And yet the next time in Paris I shall visit again those magnificent rose windows and feel something akin to the connection Keats did to the figures on that Greek urn. Civilization is always a paradox: deep roots and yet a thin veneer. To raze Notre Dame to the ground would have been a grand victory for barbarism. If not a “wake-up call”, the sight that arises this Tuesday on the Île de la Cité is a kind of pre-Easter resurrection, or at least a reprieve.
I expected Francis to have something worthwhile to say about this, and he didn’t let me down.
It wasn’t the most glorious of Christendom’s cathedrals, but it was one of the oldest. It was deeply embedded in the history of France. Now a lot of it is gone. Will it be restored? A good question, given Europe’s flight from Christianity and its welcome of Muslim savages. Indeed, I would expect restoration efforts to be opposed rather vigorously, especially if the French government proposes to lend a hand. Can’t afford to anger the Muslims!
This is what Europe has done to itself. Yes, I know the “official story” is that the fire was “an accident.” I also remember the old maxim about such things: “Never believe anything political until it is officially denied.”
The despicable Ilhan Omar referred to the cathedral somewhat dismissively as “art and architecture.” But then, Omar is a Somali Muslim, and is given to excusing Muslims and Islam for anything and everything. (Hey, so “some people did something.” So what?) On the other hand, she regards depictions of the horrors of September 11, 2001, which I still call Black Tuesday, as a threat to her life. She got some concurrence from the equally despicable Alexandria Ocasio-Cortez, who called a video of the attack “triggering.”
My God, yes, it’s “triggering.” Any red-blooded American should feel his trigger finger twitching as he watches it. He should yearn for a properly sighted-in rifle, ten thousand rounds to hand, and a federal declaration of “open season,” to continue until every Muslim within our borders is a corpse.
How can any American worthy of the name watch what Europe is suffering yet support the continued importation of Muslims to our shores? For many do, as if we owe them something, though specifics on that matter are sorely lacking. After those Muslim “refugees” have been here a short while, they strat trying to recreate the hellholes from which they emerged, by creating Islamic exclaves, bullying and terrorizing American Christians and Jews, and “progressively” inflicting shari’a law upon regions of American cities. Yet the Left tells us we’re supposed to welcome them, in the name of “diversity.” Note that these selfsame cheerleaders for mass Islamic immigration have no sympathy for Christian refugees from Islamic persecution. I can’t help but wonder why.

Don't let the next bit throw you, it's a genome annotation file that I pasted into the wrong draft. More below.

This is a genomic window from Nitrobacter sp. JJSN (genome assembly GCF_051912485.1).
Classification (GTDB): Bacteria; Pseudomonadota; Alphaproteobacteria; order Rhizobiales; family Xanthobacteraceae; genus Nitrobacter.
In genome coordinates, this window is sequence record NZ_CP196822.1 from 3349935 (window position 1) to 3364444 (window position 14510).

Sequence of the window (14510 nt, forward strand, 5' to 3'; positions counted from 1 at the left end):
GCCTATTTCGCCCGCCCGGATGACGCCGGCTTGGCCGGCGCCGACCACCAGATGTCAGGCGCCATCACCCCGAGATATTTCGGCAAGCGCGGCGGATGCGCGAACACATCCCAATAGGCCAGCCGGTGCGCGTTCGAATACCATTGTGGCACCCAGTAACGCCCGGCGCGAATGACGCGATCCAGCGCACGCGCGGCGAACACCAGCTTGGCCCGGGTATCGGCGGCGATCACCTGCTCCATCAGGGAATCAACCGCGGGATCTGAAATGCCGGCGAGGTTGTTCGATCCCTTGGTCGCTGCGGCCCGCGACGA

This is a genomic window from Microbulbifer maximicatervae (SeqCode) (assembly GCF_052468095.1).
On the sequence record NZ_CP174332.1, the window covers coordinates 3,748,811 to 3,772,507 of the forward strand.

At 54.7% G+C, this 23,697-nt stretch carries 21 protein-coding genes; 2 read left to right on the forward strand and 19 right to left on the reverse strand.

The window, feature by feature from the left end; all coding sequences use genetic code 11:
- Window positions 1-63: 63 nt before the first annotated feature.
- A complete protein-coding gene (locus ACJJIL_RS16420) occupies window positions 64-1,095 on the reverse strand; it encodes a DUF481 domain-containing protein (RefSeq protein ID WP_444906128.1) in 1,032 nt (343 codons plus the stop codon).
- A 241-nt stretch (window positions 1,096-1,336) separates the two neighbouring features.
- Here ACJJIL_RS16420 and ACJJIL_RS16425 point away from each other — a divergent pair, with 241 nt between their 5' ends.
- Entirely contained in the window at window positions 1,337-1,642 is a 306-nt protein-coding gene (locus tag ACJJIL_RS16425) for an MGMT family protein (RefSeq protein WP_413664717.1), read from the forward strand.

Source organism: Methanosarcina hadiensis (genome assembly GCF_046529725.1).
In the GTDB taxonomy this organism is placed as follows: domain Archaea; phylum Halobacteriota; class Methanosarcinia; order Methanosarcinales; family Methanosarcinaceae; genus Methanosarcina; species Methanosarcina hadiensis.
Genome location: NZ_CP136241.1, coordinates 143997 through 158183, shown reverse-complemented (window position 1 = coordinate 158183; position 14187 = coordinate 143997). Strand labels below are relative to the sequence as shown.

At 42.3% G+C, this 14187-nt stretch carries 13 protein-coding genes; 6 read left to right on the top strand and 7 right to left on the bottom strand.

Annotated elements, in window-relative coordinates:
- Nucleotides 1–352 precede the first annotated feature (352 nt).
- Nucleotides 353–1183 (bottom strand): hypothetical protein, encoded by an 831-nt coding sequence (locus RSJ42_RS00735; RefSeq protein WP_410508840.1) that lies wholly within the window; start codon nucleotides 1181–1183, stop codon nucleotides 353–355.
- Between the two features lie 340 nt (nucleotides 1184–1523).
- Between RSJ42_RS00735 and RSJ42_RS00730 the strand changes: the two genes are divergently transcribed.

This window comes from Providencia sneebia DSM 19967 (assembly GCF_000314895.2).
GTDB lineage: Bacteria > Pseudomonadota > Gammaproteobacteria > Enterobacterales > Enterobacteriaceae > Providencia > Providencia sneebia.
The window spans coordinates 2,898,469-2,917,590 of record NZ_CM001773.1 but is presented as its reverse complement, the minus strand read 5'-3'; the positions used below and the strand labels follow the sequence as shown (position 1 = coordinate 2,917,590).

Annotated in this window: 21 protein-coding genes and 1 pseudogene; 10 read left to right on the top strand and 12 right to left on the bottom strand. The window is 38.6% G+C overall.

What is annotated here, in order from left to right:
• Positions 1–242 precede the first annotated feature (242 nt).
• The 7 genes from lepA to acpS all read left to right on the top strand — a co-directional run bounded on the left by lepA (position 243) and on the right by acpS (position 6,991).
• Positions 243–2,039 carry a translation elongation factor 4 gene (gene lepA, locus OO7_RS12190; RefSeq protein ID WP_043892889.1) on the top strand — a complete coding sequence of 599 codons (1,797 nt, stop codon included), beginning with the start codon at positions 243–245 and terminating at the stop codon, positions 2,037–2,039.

Oh, I think we can all take a pretty fair guess at that one.
Eyes on update! My old friend Claire Berlinski provides an up close and personal account:
My doorbell rang insistently. It was my father. “Notre Dame is on fire,” he said through the intercom. I rushed downstairs. “It’s burning to the ground,” he said. I was speechless.
He had been evacuated. He had not brought his phone or his glasses. “You’ll stay with me,” I said. He wanted to go home. He lives by the cathedral. It has been part of his daily life for 20 years. My grandfather gave a recital there once, when I was a child, playing the organ in the stone platform above the West portal. Inevitably, I think of him whenever I hear that organ. (Thankfully, the organ has been saved.)
We walked toward his home together. It was horrible to see. The spire was no longer there. How could that be? It’s always there, rising against a stormy horizon or a clear morning, juxtaposed against the sky. It will always be there, even when we’re long gone, a permanent thing in an impermanent world. But it isn’t. My grandfather is in that cathedral, somehow, and my father will be, too, and somehow, like this, civilization endures. But it doesn’t.
The police wouldn’t allow us back. They were worried that the fire would spread to the neighboring buildings, or that parts of the cathedral would collapse on top of them. So we stood across the Seine and watched it burn, the forest of symbols that had gazed on us with familiar glances.
Read all of it; Claire is just brilliant at real journalism like this, one of the very best I know of out there.